JEFFERSON — The Jefferson Rotary Club hosted an honors luncheon Wednesday for the top 10 percent of Jefferson High School’s Class of 2019.
The honorees, who hold the top academic ranking in their respective class at Jefferson High School, were treated, along with their parents, to a luncheon catered by the Bon Ton Bakery at Fort Community Credit Union’s Puerner Room.
Honorees include: Lucas Bauer, the son of Ronald and Victoria Bauer, who plans to attend the University of Wisconsin-Madison with a major in microbiology; Jenna Dinkel, the daughter of Steve and Cathi Dinkel, who plans to attend the University of Wisconsin-La Crosse with a major in public administration and political science; Megan Gleisner, the daughter of Jody and Lloyd Gleisner, whose future plans were not released by the school; Morgan Graf, the daughter of Sherry and Scott Graf, who plans to attend the University of Wisconsin-La Crosse with a major in occupational therapy.
Also, Amy Griffin, the daughter of Tina and Mike Griffin, who plans to attend the University of Wisconsin-Madison with a major in kinesiology; Bryr Harenda, the son of James and Anna Harenda, who plans to attend the University of Wisconsin-Stout with a major in game design; Mariah Linse, the daughter of Tom “Harv” and Angela Linse, who plans to attend the University of Wisconsin-Oshkosh to major in nursing; Alex Marin, the son of Jason and Nova Marin, who plans to attend the University of Wisconsin-La Crosse with a major in economics and a minor in math; Sawyer Peterson, the son of Mark and Susie Peterson, who plans to attend the University of Wisconsin-La Crosse to major in radiation therapy; and Libby Pupanek, the daughter of Nicole and William Pupanek, who plans to attend Edgewood College to major in cytotechnology.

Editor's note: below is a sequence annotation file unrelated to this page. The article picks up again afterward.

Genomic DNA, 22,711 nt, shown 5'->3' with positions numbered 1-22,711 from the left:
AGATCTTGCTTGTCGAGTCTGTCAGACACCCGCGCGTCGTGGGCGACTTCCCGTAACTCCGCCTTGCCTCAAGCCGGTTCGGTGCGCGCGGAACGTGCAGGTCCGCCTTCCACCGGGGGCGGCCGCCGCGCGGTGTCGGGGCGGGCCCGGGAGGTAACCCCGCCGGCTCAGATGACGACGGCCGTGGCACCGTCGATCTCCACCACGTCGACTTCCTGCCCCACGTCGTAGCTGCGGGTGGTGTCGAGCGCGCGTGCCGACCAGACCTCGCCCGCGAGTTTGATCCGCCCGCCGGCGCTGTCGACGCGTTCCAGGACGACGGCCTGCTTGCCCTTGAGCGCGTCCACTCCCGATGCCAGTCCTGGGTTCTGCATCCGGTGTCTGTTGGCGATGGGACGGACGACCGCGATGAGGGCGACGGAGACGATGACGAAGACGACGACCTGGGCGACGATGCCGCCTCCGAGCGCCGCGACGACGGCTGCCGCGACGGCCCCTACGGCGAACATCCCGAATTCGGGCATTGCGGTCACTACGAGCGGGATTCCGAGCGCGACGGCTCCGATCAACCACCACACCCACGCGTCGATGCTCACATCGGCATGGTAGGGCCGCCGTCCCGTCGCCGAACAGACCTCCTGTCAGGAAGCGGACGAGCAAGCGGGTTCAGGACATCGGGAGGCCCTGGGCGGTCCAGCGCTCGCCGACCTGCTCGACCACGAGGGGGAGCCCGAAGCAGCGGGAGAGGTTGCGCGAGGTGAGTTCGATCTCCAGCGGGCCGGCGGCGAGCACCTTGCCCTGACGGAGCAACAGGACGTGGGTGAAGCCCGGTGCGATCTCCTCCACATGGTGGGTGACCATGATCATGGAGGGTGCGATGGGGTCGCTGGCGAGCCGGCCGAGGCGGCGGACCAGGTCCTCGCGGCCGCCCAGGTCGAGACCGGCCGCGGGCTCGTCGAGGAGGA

Serving as guest speaker at the honors luncheon was Edwin Bos, the incoming district governor for the Rotary organization, who is from Fort Atkinson.
Bos shared the story of a young woman about the age of the honorees who had developed an interest in Rotary at a young age and who, through her association with the international service organization, was propelled to greater heights than she could have imagined.
From a remote and impoverished part of Nepal, the young woman learned about Rotary when her father started a club and hosted Rotary International exchange visitors several years ago.
Challenged by a Rotarian to learn English, she mastered the foreign language and later started a Rotary Interact club at her school. Now, the young woman is in the final stages of application for the Rotary International foreign student exchange and pending final approval, is headed for an exchange year in this area.
As the application is pending, however, further details cannot be shared in this forum until the process is completed.
Drawing on this girl’s story, Bos called on the honorees to emulate this Nepalese girl in their lives going forward.
They can do so by showing initiative, creating opportunities for themselves and others, going on “smart” adventures, fostering their creativity and being open to new things.
Finally, he urged the students to consider joining a service organization while in college. Whether it’s the Rotary-affiliated “Rotaract” club or some other organization, Bos said, a service club can provide the infrastructure to help people bring their ideas to life and make a difference here and across the world.